4 Strategies for Improving Search Functionality and Results

1. Create quality content
An effective search requires quality content:
  • Content should marked-up (HTML coded) semantically.
  • a controlled vocabulary should be created (a list of standardised terms used to describe topics). This will help to ensure that topics are consistently tagged in metadata. For example, content may be tagged with “teachers” in one area of the system while “tutors” is used in another area of the system.
  • Additional meta data should be considered. Additional tags that identify the target audience group, a sector, or the content type can provide more description for content and therefore help users to find exactly what they require.
  • Many search products support ontologies. An ontology is a list of concepts linked by the ways they relate to one another. This helps a search engine grasp the content’s meaning and can significantly improve the quality of the results.
2. Index useful data
A search index is a catalogue of the locations of every word in every document. It is important that only useful data is indexed.
  • Unnecessary page content should be ignored. A page often contains primary navigation text links which allow the user to move to other parts of the system from that page. However these navigation items should not be indexed by the search engine because they do not relate specifically to that page. Including navigation content in search indexes is one of the most common reasons why searches return strange results.
  • Plan to index .pdf, .doc, .xls, .ppt content. Search users will reasonably expect a search to return all of the system’s relevant documents – including the aforementioned document types. Many search products are unable to index these document types. As an alternative, these document types can be converted into HTML. This can be a big job, so priority should be given to the most commonly accessed documents.
3. Support the user’s query
There are a number of strategies that may be implemented which help support the query entered by the user:
  • Users should not have to learn which search syntax a search engine supports. The search engine should accept all common syntax conventions, for example, “and”, “or”, “not” and exact string (using quotes around a query).
  • Support “word stemming” (automatically adding different endings to the query entered. For example, ‘walk’ would also find ‘walks’, ‘walked’ and ‘walking’).
  • Implement search engine synonyms so that when a user enters a term, it is looked up in the synonym list and any equivalent words are also included in the search terms. In this way, the desired information can be found even if the search terms do not exactly match the content of the pages. Search logs provide an excellent starting point for developing a synonym list.
  • Implement “fuzzy logic” elements such as supporting common spelling errors and providing a “did you mean” function.
4. Build a user-centred search results template.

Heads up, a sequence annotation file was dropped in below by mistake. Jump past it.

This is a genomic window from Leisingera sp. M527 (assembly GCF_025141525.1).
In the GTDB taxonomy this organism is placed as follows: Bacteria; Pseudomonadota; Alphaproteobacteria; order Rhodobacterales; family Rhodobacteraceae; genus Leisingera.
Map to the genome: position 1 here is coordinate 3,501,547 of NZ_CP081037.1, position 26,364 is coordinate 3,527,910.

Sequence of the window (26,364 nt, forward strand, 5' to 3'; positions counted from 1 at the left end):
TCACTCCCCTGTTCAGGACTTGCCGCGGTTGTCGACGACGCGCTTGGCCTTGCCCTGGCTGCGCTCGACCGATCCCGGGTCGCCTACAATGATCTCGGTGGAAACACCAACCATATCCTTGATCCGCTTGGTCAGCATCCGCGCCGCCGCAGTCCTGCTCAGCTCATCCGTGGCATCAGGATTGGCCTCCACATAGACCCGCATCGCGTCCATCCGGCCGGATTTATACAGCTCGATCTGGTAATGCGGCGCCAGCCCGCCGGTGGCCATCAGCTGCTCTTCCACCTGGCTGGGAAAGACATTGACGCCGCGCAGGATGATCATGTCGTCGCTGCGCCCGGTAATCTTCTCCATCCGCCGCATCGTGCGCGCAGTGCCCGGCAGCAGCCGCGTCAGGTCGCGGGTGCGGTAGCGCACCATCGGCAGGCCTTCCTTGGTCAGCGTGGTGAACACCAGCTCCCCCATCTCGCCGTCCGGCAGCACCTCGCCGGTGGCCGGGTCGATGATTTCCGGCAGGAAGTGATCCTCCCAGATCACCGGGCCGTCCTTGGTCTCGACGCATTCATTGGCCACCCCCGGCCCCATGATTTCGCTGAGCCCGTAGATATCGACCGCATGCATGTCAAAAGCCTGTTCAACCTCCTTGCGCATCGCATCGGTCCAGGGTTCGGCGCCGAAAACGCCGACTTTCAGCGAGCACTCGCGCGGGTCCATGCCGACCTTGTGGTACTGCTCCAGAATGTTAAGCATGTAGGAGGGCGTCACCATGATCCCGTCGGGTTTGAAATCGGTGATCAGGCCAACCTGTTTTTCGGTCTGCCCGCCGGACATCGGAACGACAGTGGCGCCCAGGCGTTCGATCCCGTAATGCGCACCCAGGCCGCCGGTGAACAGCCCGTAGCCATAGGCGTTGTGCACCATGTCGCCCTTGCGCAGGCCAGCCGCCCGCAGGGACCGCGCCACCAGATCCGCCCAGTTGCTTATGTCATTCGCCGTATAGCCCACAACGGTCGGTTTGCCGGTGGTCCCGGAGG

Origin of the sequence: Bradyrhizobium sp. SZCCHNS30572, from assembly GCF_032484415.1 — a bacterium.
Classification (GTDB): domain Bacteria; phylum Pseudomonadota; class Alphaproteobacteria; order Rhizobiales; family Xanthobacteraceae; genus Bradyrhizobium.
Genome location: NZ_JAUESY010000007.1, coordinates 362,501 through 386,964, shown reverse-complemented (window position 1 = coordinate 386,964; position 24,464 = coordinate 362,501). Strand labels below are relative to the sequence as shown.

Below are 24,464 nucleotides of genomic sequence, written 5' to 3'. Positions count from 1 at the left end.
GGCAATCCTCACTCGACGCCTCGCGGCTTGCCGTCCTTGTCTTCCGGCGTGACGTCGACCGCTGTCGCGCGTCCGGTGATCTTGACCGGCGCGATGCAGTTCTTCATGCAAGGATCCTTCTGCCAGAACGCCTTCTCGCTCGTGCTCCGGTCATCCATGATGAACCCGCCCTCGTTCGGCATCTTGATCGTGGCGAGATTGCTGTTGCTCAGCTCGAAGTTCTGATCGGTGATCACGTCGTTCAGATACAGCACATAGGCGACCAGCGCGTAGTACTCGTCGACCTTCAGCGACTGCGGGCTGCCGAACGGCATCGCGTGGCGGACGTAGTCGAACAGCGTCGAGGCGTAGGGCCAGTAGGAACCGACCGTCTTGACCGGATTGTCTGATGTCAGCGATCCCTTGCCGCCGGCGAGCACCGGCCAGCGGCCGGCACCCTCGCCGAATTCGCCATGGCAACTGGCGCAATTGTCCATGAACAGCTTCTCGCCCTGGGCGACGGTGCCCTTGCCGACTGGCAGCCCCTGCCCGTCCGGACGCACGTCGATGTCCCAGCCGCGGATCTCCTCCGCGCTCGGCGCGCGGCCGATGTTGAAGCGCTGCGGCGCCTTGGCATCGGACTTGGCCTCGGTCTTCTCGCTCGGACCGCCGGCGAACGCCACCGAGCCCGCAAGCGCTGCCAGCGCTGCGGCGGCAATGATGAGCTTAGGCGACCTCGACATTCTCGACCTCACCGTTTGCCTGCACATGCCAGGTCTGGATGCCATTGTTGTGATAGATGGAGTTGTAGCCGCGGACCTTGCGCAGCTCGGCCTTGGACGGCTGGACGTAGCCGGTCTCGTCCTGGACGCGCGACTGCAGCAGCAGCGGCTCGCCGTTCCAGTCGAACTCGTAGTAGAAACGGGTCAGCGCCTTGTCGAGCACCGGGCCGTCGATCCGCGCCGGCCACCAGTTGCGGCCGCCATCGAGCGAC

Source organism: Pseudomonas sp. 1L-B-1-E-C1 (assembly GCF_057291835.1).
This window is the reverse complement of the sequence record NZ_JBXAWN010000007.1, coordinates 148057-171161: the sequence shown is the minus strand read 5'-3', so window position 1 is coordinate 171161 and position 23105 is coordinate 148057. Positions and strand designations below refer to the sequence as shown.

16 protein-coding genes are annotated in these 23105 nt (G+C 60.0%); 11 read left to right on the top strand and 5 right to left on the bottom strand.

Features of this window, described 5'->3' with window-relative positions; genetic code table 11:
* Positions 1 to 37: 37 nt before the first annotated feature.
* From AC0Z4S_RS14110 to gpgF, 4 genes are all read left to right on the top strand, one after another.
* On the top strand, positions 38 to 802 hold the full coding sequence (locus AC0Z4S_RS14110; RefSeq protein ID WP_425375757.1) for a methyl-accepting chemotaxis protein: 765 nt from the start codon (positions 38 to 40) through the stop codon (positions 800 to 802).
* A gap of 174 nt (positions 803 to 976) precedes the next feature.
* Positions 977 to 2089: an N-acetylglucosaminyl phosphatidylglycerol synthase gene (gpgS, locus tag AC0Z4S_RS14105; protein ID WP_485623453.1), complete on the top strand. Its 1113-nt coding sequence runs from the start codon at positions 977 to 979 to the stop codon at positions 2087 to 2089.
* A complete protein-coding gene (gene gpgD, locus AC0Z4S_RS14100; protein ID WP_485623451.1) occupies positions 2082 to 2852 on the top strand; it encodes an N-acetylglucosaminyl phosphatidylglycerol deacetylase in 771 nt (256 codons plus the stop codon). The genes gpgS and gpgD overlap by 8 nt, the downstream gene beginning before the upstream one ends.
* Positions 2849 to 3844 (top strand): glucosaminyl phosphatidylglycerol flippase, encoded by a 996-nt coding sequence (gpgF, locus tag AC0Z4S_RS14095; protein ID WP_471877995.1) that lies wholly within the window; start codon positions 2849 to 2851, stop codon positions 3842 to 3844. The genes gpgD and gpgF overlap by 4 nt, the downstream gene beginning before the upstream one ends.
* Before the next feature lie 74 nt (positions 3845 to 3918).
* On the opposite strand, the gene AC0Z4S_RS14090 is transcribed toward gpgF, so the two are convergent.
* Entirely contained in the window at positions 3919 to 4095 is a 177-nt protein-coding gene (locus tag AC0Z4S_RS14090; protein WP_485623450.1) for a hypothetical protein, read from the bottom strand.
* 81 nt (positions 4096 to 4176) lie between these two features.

The search results page should be designed to help users find what they require as quickly as possible:
  • Display a text excerpt from the page that contains the terms from the user’s query instead of the meta data description field (the description may vary greatly from the user’s entered query).
  • Bold the terms in the excerpt that match terms in the user’s original query.
  • Minimise the details provided for each result. Search results pages can often provide too much information to the user. For example, size in bytes, links to other similar matches, and relevance expressed as a percentage. These details are not required on the search results page.
  • Consider providing search 'best bets'. Establishing a separate database of ‘key’ pages for a given subject is done to enable ‘best bets’. When a user submits search terms, these are looked-up in this database and any matching entries are listed at the very beginning of the results page. For example, on an insurance website, the "get a quote" page can be presented as a best bet in response to any query which includes ‘insurance’, ‘application form’, ‘quote’, ‘price’ etc. But beware, implementing and maintaining a best bests database can become unweidly and cumbersome.
A couple of excellent articles for further reading:
http://www.boxesandarrows.com/view/strategies-for
http://www.finance.gov.au/e-government/better-practice-and-collaboration/better-practice-checklists/search.html

Have you used any of these strategies to help improve search? Please let me know about it. Leave a comment below. Your comment will appear immediately plus there is no weird captcha image thingy to annoy you. So it's really quick and easy to leave a comment...go on....

1 comment:

Garumoo said...

An old post but a goodie =)

I'm currently researching this area, and I'd add at least three more avenues of improvement:

1) make a smarter search form - this could mean adding (or removing!) zone filters, having a pop-up of auto-suggested search terms, or even hijacking that popup to auto-suggest solutions/destinations (instead of queries).

2) let users do something useful/intelligent with the search results page - provide filters, facets, or other "refine your results" functionality.

3) (the biggie) get metrics. Instrument your search tool to get daily metrics of popular search terms, trending search terms, zero-result searches, etc. Without metrics you're designing blind.